Who says church isn't funny? Deanna “Dee” Ramsey is NOT nosy, but Chicago’s River Jordan Church gives her reasons to snoop. Feuding factions become TWO churches, sharing the building they’ve literally split down the middle. Dee uncovers a plot to destroy the church completely! Fire, football, a “Baptismathon” and romance--can Dee keep the Parting of River Jordan from becoming the end?
I’ve been a practicing word nerd for most of my life. The last 25 years have been spent working with the words of other people, as a proofreader and copy editor. I’ve had poetry published in college magazines, but Parting River Jordan is the result of my first National Novel Writing Month effort.read more
Reviews forParting River Jordan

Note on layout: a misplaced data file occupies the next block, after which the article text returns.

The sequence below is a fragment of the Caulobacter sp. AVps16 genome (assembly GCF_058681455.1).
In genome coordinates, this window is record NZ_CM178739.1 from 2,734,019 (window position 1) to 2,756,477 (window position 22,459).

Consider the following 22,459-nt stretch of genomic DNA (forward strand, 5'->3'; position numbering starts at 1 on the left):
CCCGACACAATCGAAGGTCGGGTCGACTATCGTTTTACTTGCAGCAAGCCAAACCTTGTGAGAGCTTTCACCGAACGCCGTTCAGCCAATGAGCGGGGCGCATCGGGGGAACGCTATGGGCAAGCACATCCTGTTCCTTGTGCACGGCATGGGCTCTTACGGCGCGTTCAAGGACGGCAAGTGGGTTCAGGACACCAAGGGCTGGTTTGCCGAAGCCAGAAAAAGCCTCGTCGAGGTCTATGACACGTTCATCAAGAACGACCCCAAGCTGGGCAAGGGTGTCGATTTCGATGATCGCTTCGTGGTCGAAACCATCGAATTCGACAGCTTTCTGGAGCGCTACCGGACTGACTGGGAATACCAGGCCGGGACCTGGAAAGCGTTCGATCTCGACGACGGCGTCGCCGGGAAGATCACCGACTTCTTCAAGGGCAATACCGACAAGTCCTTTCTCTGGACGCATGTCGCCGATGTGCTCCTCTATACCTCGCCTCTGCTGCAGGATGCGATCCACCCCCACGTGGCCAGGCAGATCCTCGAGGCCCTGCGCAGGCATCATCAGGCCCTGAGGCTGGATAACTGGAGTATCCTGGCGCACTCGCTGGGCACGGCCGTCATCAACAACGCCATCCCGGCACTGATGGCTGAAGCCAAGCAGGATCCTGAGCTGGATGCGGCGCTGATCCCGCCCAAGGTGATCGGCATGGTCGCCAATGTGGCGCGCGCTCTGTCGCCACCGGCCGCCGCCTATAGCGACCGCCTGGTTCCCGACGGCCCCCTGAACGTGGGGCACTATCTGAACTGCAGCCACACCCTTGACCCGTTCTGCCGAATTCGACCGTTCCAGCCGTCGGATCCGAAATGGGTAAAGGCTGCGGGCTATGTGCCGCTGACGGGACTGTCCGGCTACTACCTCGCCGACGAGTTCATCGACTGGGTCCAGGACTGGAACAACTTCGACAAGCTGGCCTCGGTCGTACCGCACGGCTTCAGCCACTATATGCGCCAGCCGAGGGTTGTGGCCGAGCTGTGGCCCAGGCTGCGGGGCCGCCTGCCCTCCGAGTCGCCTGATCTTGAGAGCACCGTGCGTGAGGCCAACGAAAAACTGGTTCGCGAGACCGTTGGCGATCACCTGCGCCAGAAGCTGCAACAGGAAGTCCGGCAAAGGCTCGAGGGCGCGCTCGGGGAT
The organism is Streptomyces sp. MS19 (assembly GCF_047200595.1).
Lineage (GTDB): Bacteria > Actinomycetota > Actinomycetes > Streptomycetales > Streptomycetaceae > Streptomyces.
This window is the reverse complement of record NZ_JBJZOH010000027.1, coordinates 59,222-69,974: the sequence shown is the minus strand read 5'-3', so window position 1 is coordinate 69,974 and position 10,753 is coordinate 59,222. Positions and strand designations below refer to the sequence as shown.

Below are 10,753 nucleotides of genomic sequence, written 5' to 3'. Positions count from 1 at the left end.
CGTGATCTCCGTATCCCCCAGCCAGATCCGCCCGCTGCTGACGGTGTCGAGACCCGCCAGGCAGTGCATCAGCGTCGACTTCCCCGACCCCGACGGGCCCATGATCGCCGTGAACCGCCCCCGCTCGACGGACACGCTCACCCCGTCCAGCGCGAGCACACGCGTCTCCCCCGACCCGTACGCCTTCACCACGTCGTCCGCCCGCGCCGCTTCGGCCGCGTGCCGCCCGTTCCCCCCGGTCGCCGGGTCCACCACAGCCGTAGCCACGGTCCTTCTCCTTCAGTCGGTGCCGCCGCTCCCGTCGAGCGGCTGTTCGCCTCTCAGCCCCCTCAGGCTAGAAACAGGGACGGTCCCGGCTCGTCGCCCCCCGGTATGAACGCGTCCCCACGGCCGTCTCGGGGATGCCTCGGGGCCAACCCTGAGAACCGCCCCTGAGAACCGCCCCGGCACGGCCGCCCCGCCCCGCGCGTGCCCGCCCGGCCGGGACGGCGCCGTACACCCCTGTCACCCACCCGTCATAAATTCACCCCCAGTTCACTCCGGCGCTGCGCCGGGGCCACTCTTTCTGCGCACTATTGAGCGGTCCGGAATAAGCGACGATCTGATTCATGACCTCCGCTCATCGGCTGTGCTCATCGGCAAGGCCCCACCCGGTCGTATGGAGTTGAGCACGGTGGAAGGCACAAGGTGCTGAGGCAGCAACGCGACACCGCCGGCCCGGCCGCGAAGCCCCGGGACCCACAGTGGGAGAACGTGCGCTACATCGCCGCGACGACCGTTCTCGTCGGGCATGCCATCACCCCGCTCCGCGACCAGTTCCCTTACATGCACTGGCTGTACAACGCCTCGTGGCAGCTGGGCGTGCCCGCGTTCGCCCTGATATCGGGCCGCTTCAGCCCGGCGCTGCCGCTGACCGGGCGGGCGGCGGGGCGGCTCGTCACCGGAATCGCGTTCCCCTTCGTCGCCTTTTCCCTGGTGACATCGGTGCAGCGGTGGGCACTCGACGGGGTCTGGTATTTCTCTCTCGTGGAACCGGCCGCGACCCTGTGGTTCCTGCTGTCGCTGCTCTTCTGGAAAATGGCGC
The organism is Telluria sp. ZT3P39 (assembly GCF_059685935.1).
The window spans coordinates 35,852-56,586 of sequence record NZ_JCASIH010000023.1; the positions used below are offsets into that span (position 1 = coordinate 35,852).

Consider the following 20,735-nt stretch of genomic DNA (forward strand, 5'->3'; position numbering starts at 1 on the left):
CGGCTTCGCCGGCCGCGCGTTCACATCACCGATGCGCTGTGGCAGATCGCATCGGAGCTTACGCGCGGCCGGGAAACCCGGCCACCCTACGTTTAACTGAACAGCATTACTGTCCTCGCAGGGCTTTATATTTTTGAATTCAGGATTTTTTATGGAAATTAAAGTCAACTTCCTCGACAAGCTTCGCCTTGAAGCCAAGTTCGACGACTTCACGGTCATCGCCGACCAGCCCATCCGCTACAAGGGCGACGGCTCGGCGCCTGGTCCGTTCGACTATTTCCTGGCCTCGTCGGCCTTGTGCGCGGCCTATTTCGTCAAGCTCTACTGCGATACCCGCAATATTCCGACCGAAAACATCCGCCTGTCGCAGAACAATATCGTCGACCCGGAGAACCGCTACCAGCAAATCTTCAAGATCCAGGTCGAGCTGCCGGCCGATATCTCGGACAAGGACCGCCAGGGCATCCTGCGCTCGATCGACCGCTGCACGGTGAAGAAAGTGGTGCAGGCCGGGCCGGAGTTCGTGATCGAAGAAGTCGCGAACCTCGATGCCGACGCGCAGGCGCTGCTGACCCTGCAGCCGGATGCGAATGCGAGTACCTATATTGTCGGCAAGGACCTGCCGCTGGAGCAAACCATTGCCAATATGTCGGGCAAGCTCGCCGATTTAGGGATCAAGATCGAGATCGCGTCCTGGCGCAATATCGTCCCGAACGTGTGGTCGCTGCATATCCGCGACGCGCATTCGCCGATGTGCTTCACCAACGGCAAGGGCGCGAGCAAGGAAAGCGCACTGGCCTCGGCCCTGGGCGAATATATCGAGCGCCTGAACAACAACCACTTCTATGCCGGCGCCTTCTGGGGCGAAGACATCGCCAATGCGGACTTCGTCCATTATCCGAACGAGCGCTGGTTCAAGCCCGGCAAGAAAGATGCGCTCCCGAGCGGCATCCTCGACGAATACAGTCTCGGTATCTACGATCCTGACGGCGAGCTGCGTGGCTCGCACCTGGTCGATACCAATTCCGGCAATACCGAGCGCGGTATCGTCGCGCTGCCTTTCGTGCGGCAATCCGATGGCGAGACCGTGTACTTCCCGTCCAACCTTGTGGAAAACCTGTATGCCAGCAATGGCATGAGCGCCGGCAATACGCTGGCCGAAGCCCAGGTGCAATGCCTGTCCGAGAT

Parting River Jordan describes itself as “kind of like a 1930s’ screwball comedy.” Unfortunately, I’m not familiar with 1930s’ screwball comedies, but this was certainly an enjoyably zany read.There’s a fascinating combination of church politics, social regulations (and the judicious or otherwise breaking thereof), and real faith, fun and feeling in the tale. The elderly deacon’s suggestion that we just “split this old church down the middle” when factions can’t agree is just the beginning—well, maybe building the wall and glassing in the baptismal pool so it can be shared… “The battle was over, but the war was just beginning!” the author writes.The novel is the result of Mari Barnes’ first National Novel Writing Month effort, clearly well-edited and polished since the writing and delightfully presented. It’s filled with fascinating characters, wonderfully delineated so I was never confused as to who was who. The dialog kept me trying to hide my laughs as I read on the plane. The crazy situations just added to each other as if they were bound to be that way. And a quiet little love story lurked in the background, awaiting its day.I guess the young pastor did prove a little more easily tempted than I’d thought, but quite genuinely conflicted. The ladies were truly more concerned than “nosy” though the difference is hard to define. And the power struggle between two pastors, young and old, striking startling sparks, and women weaving delightfully zany threads across the generations, was truly fun to follow.I really enjoyed this introduction to the author’s writing and can’t wait to learn what she produces from her next NaNoWriMo.read more
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